How and Why to Conduct an Internet Speed Test

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Updated on March 22, 2023

Wondering how to test your internet speed and performance? It’s important to know how your internet is working for you no matter how you use it—from gaming to streaming entertainment to uploading to social media to working from home or shopping, emailing and video calling.

Knowing your current speed will help you upgrade to the right speed when you’re looking to make that move to a fast fiber optic connection.

Check out our tips.

Testing your internet speed

Online speed tests are the way to measure your internet speed. A speed test is easy to use and gives you a lot of information: download and upload speeds in megabits per second (Mbps) and also ping, or latency, which lets you know how quickly your tested device receives a response after you’ve sent it.

Although there are several speed test tools on the market, we recommend using the Ookla test, which has a great reputation for consistency and accuracy. When, how and where you test are all important as well as other network factors. It’s best to run tests from a few different devices—and at different times of day—so you can look across the spectrum of results to get a sense of your typical internet performance for that day.

The speed test sends a ping or signal from your computer to a default testing server (a computer chosen by your internet provider that provides data to many other computers). The farther you are from your server, the longer it will take for the signal to reach it, thereby affecting the test outcome. To optimize your test, use one in which you can select the server manually and then compare results. Ookla is one test that gives you this option.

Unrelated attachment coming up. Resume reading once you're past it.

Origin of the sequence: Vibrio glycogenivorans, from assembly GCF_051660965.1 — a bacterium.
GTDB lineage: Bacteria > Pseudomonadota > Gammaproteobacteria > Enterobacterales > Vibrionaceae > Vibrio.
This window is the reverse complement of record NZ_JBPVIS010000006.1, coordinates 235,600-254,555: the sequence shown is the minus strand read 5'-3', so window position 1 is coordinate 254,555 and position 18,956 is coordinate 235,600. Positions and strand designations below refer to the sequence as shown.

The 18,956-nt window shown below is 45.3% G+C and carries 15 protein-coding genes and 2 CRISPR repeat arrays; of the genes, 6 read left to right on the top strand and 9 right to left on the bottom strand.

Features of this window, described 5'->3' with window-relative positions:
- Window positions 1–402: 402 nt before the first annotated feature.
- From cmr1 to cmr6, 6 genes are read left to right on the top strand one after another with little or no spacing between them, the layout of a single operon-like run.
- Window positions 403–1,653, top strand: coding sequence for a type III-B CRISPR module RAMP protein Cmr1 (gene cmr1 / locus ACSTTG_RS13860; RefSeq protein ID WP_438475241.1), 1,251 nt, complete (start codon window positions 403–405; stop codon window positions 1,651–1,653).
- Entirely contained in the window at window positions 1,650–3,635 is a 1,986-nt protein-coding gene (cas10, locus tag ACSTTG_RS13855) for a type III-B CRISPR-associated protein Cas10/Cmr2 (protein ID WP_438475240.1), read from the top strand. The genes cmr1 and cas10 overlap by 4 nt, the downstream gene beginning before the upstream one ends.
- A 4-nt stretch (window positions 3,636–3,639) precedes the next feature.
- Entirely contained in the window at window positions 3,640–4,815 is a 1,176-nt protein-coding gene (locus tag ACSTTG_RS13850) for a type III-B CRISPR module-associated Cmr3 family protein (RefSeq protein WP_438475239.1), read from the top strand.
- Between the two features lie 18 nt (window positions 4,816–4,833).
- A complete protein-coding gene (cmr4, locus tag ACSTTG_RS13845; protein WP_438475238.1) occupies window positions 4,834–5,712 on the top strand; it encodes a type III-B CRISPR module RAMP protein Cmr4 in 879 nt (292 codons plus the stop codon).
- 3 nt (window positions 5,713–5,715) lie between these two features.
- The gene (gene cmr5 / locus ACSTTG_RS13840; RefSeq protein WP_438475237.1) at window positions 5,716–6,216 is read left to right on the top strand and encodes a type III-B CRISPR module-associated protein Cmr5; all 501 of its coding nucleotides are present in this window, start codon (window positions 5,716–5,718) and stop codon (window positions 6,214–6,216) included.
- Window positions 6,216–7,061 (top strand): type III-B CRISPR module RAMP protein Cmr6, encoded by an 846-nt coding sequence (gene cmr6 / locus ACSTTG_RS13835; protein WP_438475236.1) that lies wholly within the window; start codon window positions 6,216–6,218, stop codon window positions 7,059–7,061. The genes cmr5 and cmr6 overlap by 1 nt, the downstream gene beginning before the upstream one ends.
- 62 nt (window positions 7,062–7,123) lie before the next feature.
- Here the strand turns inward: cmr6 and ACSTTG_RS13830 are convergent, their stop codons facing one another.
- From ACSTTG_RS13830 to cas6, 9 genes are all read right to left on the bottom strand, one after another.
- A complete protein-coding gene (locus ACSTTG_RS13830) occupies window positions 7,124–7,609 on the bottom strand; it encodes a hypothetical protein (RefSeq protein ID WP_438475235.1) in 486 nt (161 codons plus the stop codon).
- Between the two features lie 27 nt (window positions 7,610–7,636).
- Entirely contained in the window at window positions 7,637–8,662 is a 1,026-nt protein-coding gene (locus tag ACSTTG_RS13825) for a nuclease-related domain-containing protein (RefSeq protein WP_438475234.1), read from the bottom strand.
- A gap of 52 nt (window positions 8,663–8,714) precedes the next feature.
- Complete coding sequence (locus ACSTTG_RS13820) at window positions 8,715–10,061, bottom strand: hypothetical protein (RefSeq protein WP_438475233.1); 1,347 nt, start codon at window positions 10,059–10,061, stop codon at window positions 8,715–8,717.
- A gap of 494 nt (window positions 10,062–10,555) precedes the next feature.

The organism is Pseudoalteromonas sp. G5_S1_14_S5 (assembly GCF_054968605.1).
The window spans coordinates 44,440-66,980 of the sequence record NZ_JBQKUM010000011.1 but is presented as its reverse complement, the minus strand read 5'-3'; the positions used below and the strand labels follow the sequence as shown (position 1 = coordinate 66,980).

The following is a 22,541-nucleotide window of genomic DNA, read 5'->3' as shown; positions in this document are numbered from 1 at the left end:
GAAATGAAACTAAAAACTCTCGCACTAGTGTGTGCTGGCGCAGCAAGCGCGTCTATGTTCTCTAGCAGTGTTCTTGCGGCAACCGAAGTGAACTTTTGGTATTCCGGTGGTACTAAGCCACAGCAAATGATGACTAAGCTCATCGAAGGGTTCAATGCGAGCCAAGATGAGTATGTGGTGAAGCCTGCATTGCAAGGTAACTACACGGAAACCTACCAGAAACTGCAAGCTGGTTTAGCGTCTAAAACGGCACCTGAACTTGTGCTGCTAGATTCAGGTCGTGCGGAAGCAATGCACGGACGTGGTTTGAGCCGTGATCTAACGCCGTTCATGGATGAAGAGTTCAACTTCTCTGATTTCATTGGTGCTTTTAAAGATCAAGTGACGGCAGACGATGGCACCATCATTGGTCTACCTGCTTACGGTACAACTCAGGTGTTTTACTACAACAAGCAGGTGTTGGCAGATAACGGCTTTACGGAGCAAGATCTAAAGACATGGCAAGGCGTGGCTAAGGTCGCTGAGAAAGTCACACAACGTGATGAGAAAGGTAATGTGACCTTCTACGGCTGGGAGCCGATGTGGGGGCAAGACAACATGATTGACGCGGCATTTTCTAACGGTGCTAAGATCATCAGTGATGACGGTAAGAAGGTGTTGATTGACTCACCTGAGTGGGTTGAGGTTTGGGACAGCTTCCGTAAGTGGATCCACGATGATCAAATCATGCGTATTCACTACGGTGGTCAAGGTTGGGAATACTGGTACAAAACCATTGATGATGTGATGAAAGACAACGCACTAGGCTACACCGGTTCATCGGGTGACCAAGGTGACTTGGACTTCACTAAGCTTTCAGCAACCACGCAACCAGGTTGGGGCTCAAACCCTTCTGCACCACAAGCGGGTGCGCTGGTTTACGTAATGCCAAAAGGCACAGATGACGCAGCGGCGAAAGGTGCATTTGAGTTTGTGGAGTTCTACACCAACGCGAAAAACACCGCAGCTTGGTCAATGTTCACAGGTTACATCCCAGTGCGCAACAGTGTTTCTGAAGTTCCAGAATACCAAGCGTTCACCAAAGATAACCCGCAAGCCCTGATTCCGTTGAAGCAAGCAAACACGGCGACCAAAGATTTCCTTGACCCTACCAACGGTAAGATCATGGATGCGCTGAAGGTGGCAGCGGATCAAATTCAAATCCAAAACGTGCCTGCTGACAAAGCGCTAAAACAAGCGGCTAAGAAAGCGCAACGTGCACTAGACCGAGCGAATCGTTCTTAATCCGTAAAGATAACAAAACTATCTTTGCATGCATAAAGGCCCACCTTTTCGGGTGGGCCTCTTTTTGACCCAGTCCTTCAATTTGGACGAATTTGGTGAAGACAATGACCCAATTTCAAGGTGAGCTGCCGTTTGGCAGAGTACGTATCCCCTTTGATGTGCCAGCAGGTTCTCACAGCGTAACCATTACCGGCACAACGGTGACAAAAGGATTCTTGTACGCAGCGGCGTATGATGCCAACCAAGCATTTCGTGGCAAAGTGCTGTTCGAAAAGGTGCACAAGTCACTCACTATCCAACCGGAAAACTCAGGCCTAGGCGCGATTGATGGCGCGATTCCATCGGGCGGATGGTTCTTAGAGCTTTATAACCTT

How to do a speed test

A speed test is simple, takes just a few minutes and gives you a lot of valuable information.

  • As your standard, use a computer that is hard-wired to your router. You can also do testing from Wi-Fi–enabled devices, knowing your speed will not be as fast.
  • Before testing from your hard-wired computer, turn off any VPN, online backup services and streaming services on your devices (phones, tablets, smart TVs)
  • Open your speed test. Click to start the test.
  • Run the test as many times as you like to see if there are variations.
  • Test your Wi-Fi devices in the same way.

Results you can expect

Run tests on a few devices and connections at different times of day to gain a better understanding of your overall performance.

With 1 Gig service, for example, your measured result could be 600 or 500 Mbps download speed, depending on time of day and the number of people in your home who are using the internet for various tasks all at the same time.

With a 100 Mbps service, for example, a test could come back showing upload speeds as fast as 91 Mbps while another could show uploads closer to 33 Mbps.

Frontier Fiber 200 Internet
Frontier Fiber 200 Internet

Remember your bandwidth issues, too